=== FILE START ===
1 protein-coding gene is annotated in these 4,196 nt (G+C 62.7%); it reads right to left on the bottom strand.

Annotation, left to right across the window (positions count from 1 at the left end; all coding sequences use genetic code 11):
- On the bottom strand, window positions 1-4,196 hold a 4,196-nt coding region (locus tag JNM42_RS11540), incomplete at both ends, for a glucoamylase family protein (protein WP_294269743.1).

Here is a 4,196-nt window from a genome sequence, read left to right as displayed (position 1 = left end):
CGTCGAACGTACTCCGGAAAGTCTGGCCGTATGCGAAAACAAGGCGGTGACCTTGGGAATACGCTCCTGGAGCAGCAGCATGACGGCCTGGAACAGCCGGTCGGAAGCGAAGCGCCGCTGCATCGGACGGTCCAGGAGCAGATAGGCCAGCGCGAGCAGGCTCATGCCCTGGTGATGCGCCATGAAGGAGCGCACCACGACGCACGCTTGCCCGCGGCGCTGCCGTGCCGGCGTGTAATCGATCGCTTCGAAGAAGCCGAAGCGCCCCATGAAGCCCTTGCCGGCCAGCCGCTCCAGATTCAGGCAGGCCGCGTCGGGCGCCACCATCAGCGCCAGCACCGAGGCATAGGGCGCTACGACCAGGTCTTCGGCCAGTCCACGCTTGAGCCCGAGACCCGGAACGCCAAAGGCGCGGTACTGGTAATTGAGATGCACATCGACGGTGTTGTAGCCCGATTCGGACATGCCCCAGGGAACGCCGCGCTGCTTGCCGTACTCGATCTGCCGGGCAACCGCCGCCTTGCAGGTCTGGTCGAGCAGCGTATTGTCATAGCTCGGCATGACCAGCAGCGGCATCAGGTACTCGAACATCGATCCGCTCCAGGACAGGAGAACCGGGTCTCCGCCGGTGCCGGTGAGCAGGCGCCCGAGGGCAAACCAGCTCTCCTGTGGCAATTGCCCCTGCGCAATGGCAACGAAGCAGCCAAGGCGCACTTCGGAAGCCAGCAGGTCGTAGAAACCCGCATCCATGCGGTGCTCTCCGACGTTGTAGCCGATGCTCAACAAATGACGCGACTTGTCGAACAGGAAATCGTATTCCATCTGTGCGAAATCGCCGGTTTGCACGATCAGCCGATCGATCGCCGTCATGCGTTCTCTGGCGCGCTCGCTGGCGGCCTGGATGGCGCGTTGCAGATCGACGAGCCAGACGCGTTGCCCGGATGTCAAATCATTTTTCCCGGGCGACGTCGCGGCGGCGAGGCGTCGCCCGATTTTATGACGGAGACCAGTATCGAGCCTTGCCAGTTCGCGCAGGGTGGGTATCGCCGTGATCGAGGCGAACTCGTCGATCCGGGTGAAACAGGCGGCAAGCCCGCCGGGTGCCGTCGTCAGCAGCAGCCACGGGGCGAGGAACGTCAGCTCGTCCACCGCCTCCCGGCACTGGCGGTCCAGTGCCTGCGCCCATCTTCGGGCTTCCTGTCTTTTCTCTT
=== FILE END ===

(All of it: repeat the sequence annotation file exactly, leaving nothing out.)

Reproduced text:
1 protein-coding gene is annotated in these 4,196 nt (G+C 62.7%); it reads right to left on the bottom strand.

Annotation, left to right across the window (positions count from 1 at the left end; all coding sequences use genetic code 11):
- On the bottom strand, window positions 1-4,196 hold a 4,196-nt coding region (locus tag JNM42_RS11540), incomplete at both ends, for a glucoamylase family protein (protein WP_294269743.1).

Here is a 4,196-nt window from a genome sequence, read left to right as displayed (position 1 = left end):
CGTCGAACGTACTCCGGAAAGTCTGGCCGTATGCGAAAACAAGGCGGTGACCTTGGGAATACGCTCCTGGAGCAGCAGCATGACGGCCTGGAACAGCCGGTCGGAAGCGAAGCGCCGCTGCATCGGACGGTCCAGGAGCAGATAGGCCAGCGCGAGCAGGCTCATGCCCTGGTGATGCGCCATGAAGGAGCGCACCACGACGCACGCTTGCCCGCGGCGCTGCCGTGCCGGCGTGTAATCGATCGCTTCGAAGAAGCCGAAGCGCCCCATGAAGCCCTTGCCGGCCAGCCGCTCCAGATTCAGGCAGGCCGCGTCGGGCGCCACCATCAGCGCCAGCACCGAGGCATAGGGCGCTACGACCAGGTCTTCGGCCAGTCCACGCTTGAGCCCGAGACCCGGAACGCCAAAGGCGCGGTACTGGTAATTGAGATGCACATCGACGGTGTTGTAGCCCGATTCGGACATGCCCCAGGGAACGCCGCGCTGCTTGCCGTACTCGATCTGCCGGGCAACCGCCGCCTTGCAGGTCTGGTCGAGCAGCGTATTGTCATAGCTCGGCATGACCAGCAGCGGCATCAGGTACTCGAACATCGATCCGCTCCAGGACAGGAGAACCGGGTCTCCGCCGGTGCCGGTGAGCAGGCGCCCGAGGGCAAACCAGCTCTCCTGTGGCAATTGCCCCTGCGCAATGGCAACGAAGCAGCCAAGGCGCACTTCGGAAGCCAGCAGGTCGTAGAAACCCGCATCCATGCGGTGCTCTCCGACGTTGTAGCCGATGCTCAACAAATGACGCGACTTGTCGAACAGGAAATCGTATTCCATCTGTGCGAAATCGCCGGTTTGCACGATCAGCCGATCGATCGCCGTCATGCGTTCTCTGGCGCGCTCGCTGGCGGCCTGGATGGCGCGTTGCAGATCGACGAGCCAGACGCGTTGCCCGGATGTCAAATCATTTTTCCCGGGCGACGTCGCGGCGGCGAGGCGTCGCCCGATTTTATGACGGAGACCAGTATCGAGCCTTGCCAGTTCGCGCAGGGTGGGTATCGCCGTGATCGAGGCGAACTCGTCGATCCGGGTGAAACAGGCGGCAAGCCCGCCGGGTGCCGTCGTCAGCAGCAGCCACGGGGCGAGGAACGTCAGCTCGTCCACCGCCTCCCGGCACTGGCGGTCCAGTGCCTGCGCCCATCTTCGGGCTTCCTGTCTTTTCTCTT